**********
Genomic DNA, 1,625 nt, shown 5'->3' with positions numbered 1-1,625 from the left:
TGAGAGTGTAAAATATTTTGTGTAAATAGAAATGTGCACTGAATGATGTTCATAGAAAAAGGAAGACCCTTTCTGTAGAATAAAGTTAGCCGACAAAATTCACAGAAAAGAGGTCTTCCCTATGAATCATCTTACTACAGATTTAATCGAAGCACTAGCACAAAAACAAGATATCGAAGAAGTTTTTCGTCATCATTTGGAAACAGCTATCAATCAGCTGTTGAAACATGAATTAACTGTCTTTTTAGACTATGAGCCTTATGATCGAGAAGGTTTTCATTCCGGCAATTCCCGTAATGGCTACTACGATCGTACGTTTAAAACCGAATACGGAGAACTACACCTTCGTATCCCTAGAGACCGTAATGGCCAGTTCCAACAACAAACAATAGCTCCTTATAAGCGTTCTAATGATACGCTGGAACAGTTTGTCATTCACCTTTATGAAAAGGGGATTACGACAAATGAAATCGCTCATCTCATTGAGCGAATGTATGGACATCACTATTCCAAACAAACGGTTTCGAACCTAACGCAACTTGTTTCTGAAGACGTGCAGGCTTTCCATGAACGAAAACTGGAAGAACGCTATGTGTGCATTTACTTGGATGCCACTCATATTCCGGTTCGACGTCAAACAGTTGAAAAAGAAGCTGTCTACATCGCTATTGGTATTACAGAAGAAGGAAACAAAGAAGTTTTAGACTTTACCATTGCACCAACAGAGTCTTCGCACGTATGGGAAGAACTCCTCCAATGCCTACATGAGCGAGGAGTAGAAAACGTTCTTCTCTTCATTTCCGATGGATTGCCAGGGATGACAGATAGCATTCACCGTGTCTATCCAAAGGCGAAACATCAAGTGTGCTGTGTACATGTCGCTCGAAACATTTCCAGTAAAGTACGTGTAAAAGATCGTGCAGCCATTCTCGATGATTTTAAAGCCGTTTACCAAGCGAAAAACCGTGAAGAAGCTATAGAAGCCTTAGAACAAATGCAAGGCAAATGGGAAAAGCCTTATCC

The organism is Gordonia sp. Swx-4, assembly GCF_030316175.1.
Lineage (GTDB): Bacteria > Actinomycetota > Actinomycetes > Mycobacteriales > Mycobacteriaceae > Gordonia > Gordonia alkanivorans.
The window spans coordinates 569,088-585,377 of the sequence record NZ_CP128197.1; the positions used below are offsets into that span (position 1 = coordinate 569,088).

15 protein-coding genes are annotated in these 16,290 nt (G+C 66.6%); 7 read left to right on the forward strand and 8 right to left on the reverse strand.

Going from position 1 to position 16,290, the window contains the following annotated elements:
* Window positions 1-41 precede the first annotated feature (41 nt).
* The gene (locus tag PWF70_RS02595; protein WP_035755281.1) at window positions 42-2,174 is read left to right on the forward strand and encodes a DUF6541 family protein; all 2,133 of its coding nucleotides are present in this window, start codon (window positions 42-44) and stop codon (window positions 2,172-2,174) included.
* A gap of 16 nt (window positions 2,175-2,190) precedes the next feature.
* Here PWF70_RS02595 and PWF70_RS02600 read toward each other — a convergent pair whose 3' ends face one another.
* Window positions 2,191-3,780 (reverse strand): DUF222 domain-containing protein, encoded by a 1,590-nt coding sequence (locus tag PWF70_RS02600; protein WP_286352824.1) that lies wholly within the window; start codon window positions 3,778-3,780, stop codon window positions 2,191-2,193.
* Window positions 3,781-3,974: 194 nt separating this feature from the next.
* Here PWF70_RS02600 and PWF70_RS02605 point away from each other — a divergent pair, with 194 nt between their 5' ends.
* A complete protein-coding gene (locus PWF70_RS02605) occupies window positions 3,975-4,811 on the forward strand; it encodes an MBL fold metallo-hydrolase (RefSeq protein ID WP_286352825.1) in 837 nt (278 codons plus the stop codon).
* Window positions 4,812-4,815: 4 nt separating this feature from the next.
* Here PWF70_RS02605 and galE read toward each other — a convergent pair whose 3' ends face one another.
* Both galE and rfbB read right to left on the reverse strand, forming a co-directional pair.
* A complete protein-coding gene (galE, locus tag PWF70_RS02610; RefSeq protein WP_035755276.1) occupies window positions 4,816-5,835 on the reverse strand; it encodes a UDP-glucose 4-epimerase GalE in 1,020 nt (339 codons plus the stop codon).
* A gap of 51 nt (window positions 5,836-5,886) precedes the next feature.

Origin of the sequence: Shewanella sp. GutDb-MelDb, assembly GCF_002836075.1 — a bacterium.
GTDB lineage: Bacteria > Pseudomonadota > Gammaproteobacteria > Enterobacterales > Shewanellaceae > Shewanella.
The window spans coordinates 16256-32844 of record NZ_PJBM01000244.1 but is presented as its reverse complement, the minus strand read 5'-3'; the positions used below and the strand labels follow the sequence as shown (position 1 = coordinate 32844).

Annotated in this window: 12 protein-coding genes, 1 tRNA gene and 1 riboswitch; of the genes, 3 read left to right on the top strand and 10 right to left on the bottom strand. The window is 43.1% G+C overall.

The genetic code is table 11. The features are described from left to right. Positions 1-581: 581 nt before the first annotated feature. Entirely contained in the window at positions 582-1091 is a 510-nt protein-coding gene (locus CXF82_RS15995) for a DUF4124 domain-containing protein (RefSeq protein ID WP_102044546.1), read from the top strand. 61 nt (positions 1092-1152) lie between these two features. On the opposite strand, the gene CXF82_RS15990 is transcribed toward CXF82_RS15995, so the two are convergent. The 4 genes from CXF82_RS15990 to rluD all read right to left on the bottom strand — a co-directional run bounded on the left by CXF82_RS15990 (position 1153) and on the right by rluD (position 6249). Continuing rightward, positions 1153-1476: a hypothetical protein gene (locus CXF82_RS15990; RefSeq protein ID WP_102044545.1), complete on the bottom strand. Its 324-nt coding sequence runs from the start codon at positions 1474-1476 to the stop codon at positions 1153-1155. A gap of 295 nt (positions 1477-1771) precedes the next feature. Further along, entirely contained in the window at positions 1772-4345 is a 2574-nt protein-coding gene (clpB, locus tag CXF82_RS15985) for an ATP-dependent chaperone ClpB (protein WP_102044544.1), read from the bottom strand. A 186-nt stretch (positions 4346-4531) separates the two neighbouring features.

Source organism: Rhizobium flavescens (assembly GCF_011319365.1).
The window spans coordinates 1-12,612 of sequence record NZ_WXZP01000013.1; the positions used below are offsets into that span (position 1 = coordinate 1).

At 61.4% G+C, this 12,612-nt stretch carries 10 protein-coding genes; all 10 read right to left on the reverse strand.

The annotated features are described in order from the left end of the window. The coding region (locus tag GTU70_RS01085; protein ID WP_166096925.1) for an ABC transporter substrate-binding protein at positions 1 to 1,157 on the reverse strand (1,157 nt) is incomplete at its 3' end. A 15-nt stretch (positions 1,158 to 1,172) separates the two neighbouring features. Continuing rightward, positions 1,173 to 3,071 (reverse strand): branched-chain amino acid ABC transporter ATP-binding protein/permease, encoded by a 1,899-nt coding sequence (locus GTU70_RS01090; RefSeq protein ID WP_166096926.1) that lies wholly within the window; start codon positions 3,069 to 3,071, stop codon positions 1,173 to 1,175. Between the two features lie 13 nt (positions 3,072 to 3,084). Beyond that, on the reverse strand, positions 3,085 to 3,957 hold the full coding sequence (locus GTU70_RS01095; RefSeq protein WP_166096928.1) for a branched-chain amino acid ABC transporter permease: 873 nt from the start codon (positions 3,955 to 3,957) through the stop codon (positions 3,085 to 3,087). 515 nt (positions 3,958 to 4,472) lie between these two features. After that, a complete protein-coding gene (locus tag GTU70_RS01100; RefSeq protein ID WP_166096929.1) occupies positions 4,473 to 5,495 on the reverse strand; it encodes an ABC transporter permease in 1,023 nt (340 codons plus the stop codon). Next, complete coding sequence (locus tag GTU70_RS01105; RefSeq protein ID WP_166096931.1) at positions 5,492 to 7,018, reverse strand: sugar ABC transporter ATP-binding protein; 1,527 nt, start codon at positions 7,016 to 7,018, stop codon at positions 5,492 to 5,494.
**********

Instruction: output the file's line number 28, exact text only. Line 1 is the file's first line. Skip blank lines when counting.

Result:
At 61.4% G+C, this 12,612-nt stretch carries 10 protein-coding genes; all 10 read right to left on the reverse strand.